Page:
Mehmet Ali writes from Doha: Qatar is increasingly influencing events in Syria. Washington calculates that many of the weapons which end up in the hands of jihadists emanate from Qatar. Needless to say this troubles the Americans. General David Petraeus, the CIA director, secretly visited Turkey recently to do some on the spot investigation. He knows the region well as a former American commander in chief. Most disturbing for Washington is the confused situation in Syria. No coherent central command of the rebel forces has been established. The West would like secular forces to prevail. The situation now is that they are being crowded out by Islamists. However the latter have no overall plan for Syria after Al Assad falls. They often fight among themselves in an effort to achieve dominance. In this chaotic situation, extremism flourishes. The danger is that Syria will fragment and be ruled by various groups. Inevitably they will fight to take control of the whole country.
So what will Washington do? Nothing until after the November 6 presidential election. At present the Americans provide intelligence, training how to use equipment and so on. Britain will supply non-lethal supplies. The game changer would be to provide the anti-aircraft and anti-tank weaponry which the rebels crave. But which rebels? Almost certainly they would end up in the wrong hands – the Islamists would benefit most. So what is the solution? Form a task force armed with these weapons and invade Syria. This group would have an action programme run by a commander outside the country. They would provide the nucleus of the post Al Assad government.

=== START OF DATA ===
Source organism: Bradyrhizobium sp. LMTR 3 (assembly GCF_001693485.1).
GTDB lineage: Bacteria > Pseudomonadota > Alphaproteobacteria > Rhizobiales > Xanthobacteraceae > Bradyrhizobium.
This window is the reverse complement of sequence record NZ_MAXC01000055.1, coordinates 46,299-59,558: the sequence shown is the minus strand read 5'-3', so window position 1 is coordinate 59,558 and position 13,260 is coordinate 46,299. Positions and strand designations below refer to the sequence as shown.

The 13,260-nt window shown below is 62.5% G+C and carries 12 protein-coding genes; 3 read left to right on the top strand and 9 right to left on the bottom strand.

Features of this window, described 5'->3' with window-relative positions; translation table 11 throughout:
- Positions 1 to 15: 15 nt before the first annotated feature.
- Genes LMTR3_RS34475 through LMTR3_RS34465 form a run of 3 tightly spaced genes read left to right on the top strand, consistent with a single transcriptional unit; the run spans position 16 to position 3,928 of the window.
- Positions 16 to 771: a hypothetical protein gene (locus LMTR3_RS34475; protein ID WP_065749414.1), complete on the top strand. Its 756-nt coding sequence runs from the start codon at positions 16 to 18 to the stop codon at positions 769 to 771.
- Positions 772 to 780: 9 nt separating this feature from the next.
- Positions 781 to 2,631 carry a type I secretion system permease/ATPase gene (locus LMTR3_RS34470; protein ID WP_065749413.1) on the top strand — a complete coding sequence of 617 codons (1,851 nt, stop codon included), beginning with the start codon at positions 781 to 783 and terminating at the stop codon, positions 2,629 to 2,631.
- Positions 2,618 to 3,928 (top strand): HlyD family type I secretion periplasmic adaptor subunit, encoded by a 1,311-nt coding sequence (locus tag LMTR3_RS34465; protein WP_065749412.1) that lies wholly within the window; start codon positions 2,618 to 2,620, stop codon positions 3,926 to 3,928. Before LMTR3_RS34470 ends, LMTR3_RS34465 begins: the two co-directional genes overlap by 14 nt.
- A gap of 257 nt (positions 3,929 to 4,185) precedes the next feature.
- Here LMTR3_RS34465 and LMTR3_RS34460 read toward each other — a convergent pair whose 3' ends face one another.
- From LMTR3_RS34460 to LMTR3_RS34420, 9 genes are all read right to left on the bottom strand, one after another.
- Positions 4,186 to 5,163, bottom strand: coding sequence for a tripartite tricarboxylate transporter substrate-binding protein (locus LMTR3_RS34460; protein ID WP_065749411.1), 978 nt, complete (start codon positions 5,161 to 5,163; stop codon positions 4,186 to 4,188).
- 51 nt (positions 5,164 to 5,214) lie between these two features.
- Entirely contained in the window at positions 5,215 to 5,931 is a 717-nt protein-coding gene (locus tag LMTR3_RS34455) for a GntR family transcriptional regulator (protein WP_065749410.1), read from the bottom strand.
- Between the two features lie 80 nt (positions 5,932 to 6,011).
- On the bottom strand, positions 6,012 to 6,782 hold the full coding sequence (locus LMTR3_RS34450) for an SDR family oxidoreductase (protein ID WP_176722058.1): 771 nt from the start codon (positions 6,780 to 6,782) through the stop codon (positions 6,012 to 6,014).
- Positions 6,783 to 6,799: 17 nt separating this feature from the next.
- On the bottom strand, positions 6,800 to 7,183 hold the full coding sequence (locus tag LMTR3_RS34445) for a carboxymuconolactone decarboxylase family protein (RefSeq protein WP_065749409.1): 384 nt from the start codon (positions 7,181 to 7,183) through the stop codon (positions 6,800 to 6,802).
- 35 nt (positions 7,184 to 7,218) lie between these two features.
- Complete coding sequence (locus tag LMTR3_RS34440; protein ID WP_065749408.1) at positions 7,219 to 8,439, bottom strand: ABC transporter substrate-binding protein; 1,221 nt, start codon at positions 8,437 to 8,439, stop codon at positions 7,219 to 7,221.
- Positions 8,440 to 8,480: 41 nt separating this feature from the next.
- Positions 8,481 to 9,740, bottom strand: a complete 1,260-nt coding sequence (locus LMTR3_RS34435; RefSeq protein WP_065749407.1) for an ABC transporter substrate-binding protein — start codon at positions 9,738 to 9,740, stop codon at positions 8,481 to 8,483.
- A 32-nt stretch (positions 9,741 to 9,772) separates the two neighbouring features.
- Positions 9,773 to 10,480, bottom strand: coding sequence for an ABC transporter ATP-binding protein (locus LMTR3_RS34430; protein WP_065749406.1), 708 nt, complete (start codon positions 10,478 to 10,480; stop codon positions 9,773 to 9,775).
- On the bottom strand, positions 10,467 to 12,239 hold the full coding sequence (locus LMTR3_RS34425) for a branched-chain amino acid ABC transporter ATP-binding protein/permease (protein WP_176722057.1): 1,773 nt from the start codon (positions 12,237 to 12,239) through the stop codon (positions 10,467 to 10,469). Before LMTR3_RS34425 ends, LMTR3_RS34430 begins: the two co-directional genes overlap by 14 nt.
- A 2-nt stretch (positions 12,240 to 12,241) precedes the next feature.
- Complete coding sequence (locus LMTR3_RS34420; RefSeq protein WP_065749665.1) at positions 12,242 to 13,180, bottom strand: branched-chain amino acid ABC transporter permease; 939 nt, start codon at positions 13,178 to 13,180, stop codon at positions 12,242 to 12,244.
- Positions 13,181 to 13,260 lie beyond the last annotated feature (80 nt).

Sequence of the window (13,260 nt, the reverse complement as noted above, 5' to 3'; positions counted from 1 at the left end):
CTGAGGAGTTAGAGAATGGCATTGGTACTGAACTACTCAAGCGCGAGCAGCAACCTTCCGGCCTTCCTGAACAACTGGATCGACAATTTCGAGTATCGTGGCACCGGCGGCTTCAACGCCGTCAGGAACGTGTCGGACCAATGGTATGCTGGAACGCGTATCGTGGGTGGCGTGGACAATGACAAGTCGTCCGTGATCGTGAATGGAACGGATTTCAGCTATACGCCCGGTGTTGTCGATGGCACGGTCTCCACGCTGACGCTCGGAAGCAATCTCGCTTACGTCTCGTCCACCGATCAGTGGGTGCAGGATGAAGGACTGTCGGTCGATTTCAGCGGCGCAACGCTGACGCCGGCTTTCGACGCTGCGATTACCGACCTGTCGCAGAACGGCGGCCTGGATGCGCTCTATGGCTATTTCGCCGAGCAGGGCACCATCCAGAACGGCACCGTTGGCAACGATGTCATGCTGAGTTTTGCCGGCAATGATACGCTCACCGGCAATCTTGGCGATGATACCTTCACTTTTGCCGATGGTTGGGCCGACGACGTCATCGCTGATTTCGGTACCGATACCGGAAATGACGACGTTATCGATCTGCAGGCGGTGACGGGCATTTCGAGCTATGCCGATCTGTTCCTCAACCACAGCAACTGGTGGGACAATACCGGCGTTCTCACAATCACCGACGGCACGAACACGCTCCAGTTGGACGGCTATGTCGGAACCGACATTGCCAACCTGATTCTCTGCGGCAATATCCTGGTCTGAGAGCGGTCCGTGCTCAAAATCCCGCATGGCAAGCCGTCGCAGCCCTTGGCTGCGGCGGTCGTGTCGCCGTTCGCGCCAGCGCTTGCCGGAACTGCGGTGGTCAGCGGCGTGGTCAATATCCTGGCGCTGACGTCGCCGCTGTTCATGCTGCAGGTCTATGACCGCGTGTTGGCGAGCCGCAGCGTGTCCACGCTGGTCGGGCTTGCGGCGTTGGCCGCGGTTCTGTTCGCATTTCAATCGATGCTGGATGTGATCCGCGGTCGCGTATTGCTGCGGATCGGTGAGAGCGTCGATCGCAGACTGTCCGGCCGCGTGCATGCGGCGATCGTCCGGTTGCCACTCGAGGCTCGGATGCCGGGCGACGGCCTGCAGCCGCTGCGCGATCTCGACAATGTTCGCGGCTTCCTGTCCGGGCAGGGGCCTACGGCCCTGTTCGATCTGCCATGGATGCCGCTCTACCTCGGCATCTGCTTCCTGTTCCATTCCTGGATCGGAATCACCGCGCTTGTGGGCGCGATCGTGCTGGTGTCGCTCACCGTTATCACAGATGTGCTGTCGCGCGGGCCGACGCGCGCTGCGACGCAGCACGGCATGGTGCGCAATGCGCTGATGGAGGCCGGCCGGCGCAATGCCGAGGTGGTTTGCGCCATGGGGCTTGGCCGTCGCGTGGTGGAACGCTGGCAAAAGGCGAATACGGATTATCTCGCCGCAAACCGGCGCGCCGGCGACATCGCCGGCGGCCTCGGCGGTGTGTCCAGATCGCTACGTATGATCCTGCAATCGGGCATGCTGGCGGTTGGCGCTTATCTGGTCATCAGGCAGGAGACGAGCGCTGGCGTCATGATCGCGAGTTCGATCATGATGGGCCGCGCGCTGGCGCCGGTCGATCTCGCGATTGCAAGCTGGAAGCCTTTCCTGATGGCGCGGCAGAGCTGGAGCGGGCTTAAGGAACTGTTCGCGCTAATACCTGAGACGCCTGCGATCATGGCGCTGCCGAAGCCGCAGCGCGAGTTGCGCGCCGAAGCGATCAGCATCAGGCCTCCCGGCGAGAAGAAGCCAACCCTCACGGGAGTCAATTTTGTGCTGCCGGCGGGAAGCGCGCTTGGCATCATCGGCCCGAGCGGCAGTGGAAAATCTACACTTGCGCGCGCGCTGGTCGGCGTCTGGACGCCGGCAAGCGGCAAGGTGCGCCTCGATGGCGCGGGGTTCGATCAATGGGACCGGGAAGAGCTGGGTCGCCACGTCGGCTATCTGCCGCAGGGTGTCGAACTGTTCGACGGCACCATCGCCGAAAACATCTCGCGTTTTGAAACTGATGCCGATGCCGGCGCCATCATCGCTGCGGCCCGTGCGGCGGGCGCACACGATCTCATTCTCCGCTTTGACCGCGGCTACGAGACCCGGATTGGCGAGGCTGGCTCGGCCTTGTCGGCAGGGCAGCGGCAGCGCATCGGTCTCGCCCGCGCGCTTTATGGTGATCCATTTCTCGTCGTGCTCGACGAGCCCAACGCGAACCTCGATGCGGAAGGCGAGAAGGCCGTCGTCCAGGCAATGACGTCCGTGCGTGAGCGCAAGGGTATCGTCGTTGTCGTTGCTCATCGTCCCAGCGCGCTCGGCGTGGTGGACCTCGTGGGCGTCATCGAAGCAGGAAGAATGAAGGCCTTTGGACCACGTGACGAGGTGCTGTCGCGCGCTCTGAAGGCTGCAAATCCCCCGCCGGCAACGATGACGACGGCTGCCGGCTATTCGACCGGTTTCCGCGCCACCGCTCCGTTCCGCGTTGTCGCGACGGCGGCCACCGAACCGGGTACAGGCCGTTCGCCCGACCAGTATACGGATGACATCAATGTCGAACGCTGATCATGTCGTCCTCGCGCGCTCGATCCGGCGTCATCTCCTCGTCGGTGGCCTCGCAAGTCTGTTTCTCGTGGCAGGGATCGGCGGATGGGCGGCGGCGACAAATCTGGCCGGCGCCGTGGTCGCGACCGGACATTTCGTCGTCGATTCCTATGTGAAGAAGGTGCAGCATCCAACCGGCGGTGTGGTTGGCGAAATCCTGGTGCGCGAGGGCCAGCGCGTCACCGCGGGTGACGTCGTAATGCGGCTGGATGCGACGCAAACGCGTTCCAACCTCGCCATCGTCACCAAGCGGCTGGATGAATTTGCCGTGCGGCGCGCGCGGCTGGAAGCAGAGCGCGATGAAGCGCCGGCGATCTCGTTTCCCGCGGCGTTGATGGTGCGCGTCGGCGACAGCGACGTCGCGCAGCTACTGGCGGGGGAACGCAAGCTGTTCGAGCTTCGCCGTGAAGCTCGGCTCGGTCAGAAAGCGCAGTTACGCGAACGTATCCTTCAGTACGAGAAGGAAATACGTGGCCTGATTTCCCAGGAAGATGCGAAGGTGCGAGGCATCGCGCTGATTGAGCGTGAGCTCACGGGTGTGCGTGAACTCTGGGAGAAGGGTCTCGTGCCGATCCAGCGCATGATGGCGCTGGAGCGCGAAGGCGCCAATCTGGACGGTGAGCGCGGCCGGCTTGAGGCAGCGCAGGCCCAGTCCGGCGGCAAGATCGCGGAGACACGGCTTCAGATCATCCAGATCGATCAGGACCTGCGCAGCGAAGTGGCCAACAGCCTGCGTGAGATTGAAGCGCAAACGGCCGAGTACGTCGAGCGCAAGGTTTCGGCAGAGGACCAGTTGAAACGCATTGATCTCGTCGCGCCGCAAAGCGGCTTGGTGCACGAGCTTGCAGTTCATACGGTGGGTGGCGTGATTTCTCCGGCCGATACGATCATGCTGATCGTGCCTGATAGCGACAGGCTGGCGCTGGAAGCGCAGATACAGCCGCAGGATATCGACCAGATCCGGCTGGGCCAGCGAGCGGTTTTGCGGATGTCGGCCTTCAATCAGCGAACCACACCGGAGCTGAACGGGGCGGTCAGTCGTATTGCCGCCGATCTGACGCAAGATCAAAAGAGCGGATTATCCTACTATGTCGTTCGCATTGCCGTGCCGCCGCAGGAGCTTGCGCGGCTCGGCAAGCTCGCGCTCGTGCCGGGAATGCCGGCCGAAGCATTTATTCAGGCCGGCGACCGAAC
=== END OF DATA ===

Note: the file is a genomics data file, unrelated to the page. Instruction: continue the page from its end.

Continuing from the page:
This task force would have to be composed of Syrian and other Muslim fighters. At present the Free Syrian Army is incapable of providing the leadership and discipline needed to overthrow the present regime. Its forces are too disparate and divided. However most elements in the rebel army are Islamist. This is the main reason why it is so ineffective. The army is at war with itself. Rival factions devote more effort to outmanoeuvre their opponents than fighting the regime. They take it for granted that Al Assad is doomed so are fighting for influence in the new Syria. They have no intention of helping their opponents become stronger now as this would weaken them in the post-Al Assad world.
Qatar appears to favour an Islamist Syria after Al Assad. The thinking may be that if the jihadists are helped to take over Syria, Qatar will be able to influence policy. Syria is bankrupt and being systematically destroyed. It will require huge amounts of aid to rebuild the shattered country. Qatar and also Saudi Arabia have the financial reserves to step in. The problem for Qatar is to identify the Islamists who are capable of winning and keeping power afterwards. Syria is in chaos so how do the Qataris identify their group? They may be arming, directly or indirectly, several jihadist groups.
So there are two civil wars raging in Syria: one against the regime and the other for dominance among the rebels. How long will this situation prevail before there is international intervention? Will Turkey be the first to seize the initiative?
Syria Is Falling Into The Hands Of The Jihadists. Is International Intervention On The Cards? by Alexander an image originally shared on Stirring Trouble Internationally - A humorous take on news and current affairs http://www.stirringtroubleinternationally.com